- Appreciating Human Life (p.59). Another good one. We’re privileged in many ways, though often we just forget this. Then we become selfish and just demand more. A simple thing really, if you observe yourself. So, don’t take your life for granted, instead spend it well. This should give some food for thought on that.
- Impermanence (.65). Everything is impermanent. This goes to teach you the deeper experiences on this. This also brings you to a more realistic level on seeing reality.
- Karma (p. 80). Everything has a cause. You create your own present with your past actions. Your good and bad actions follow you like a shadow, and when time and conditions are ripe, they manifest. Understanding this you should be more concerned of your current actions to guard your happiness in the future. We make our future continuously today and in this moment, better make it good!
- Equanimity (p.106). Friends, Strangers, Enemies: The labels change and are not permanent. My friend of the past, who before that was an enemy, is today my stranger. So is there a absolute friend…or enemy? In addition, were all the same in our wish to have happiness. We just go different about it.
- Emptiness (p.53). Maybe the best one actually, very powerful, but this is the most difficult. For this one you might need time and more research on this topic – it’s a tough nut to crack. Some study this topic even several decades. All the other meditations act as prerequisites, so please don’t try this at first.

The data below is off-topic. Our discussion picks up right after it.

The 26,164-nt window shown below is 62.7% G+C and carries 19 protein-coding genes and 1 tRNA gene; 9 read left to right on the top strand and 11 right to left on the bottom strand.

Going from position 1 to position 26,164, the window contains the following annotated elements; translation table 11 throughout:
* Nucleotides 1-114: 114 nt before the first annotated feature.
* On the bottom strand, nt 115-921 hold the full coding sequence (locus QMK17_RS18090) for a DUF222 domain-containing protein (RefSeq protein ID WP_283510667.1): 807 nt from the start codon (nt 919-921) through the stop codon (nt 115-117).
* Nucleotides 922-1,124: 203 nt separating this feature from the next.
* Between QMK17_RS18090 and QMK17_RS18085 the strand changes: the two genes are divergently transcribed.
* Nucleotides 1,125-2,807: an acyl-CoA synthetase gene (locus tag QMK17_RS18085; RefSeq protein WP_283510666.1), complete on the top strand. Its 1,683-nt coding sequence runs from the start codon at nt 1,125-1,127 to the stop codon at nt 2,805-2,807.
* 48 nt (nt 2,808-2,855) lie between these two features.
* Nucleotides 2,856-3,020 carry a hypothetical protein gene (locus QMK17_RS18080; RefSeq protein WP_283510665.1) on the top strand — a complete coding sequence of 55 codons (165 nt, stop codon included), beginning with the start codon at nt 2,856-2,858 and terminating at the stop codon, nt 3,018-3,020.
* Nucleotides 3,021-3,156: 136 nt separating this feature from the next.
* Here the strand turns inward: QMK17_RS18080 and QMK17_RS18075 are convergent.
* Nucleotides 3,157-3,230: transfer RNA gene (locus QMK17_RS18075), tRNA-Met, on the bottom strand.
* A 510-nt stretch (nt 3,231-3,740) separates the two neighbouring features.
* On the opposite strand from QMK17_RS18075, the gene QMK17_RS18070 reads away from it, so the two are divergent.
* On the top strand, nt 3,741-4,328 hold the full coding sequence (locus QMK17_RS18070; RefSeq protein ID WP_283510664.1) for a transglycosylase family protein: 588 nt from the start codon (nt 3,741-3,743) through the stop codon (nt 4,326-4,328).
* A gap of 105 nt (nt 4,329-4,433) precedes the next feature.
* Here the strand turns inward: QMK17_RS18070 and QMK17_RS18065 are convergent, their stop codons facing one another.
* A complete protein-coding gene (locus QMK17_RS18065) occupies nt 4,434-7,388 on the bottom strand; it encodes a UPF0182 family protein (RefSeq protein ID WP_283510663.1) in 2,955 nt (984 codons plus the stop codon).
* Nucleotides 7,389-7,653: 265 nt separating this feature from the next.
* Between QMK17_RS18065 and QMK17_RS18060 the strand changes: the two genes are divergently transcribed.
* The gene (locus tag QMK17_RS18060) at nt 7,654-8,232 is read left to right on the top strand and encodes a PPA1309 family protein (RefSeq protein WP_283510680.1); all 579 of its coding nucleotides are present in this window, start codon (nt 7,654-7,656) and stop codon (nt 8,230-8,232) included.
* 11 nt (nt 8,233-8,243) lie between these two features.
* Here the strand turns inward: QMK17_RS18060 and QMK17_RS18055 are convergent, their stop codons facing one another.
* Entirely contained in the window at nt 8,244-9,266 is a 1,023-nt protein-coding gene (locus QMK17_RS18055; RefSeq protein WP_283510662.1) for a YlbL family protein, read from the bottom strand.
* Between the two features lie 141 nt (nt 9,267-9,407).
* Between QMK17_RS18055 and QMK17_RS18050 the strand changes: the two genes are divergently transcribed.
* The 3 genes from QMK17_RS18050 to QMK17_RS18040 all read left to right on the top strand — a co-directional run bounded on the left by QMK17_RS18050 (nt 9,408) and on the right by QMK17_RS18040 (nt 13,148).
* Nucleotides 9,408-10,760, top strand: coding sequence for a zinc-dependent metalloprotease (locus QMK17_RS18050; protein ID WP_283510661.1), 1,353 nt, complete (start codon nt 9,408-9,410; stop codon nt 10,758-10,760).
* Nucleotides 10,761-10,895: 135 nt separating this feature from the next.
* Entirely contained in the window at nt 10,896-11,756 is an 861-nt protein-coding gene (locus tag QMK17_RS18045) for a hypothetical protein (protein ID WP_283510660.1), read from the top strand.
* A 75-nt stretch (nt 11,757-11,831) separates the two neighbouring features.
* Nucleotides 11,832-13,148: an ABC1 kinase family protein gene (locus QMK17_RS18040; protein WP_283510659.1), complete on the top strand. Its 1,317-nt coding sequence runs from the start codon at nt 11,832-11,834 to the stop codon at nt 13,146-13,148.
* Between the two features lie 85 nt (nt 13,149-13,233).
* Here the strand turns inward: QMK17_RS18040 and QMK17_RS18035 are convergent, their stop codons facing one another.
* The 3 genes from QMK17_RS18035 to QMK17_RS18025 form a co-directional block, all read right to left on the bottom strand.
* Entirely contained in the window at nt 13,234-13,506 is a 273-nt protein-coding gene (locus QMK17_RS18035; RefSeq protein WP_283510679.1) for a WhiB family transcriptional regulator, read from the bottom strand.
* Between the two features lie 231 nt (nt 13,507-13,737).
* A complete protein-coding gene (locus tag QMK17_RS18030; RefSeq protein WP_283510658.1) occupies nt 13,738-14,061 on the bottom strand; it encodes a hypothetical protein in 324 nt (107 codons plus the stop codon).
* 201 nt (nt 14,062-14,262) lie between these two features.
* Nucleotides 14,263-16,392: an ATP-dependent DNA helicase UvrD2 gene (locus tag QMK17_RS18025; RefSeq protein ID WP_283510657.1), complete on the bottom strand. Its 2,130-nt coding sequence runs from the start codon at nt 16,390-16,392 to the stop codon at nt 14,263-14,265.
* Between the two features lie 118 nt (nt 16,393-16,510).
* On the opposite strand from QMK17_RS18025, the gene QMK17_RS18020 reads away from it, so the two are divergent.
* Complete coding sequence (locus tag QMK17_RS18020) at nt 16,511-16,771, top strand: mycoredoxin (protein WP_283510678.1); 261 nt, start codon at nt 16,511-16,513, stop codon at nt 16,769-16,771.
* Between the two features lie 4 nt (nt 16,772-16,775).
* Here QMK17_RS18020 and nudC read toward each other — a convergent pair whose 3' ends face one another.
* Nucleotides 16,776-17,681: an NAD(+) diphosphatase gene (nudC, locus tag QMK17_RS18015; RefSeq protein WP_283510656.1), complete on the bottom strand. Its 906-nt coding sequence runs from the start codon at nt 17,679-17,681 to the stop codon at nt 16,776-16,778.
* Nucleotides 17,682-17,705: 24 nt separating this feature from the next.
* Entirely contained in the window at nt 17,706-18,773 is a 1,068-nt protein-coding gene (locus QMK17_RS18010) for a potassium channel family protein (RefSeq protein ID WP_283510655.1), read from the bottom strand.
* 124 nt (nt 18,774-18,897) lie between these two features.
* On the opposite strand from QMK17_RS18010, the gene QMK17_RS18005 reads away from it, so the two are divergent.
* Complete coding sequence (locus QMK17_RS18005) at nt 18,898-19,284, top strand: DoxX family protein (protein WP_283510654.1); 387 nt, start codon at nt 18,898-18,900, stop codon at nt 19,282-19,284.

Best method is to practice one meditation at a time. So, do not jump all over the place. Do a period focusing on one type about 3 to 5 sitting sessions, again to build up familiarity. Try neither to have any expectations nor to judge yourself. Just do it and observe your thoughts. That’s enough.
Optional: Part 5 and 6 – Visualizations, Prayers, and Other Devotional Practices
These dig now more into the devotional side. But if your interest has peaked during the earlier part of the book, I would recommend finalizing the whole book. Especially the mediations on purification, the simple one (p. 148) and the Vajrasattva purification (p.219) are really worthwhile doing several times, even taking the as regular practice! You really feel better after these. Best is to end the day with a purification, so you get a good nights of sleep!
Practicing meditation can be a wonderful thing in so many ways. Therefore, from the bottom of my heart I wish you all the best in your endeavor. I hope you will have the enthusiasm and energy to study and practice further. The fruits that you will be able to harvest will be great for you and those around you.